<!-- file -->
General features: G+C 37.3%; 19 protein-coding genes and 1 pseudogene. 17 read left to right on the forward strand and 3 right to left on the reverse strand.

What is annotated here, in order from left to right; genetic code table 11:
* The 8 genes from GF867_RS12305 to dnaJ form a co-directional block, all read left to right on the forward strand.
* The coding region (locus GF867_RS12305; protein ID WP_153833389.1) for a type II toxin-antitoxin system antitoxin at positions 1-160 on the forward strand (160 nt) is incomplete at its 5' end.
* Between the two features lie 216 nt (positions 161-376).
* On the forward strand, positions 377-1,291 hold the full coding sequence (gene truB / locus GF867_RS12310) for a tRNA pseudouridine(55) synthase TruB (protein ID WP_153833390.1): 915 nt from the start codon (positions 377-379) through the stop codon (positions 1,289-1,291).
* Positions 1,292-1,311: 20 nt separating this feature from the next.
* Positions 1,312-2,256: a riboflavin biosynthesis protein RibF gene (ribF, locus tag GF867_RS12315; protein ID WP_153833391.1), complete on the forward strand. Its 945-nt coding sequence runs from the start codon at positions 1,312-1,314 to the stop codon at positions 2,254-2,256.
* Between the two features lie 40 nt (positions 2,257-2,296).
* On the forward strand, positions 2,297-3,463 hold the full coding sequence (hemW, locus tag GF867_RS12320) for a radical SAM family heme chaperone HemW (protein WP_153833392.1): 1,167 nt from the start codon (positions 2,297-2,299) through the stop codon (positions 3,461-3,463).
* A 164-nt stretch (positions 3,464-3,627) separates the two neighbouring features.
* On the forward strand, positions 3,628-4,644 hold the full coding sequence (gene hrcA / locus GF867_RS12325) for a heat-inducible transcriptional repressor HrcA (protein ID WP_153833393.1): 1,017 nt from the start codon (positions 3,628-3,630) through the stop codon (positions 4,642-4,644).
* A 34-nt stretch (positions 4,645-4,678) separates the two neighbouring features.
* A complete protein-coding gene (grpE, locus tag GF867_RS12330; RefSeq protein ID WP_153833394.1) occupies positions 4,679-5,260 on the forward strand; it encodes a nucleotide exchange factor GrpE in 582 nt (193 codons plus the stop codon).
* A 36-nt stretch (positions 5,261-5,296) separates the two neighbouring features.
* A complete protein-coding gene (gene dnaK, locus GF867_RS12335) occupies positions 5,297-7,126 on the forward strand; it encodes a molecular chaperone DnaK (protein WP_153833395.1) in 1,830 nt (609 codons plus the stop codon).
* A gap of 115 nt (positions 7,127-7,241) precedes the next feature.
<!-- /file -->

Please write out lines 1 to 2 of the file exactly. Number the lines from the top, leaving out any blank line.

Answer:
General features: G+C 37.3%; 19 protein-coding genes and 1 pseudogene. 17 read left to right on the forward strand and 3 right to left on the reverse strand.

What is annotated here, in order from left to right; genetic code table 11: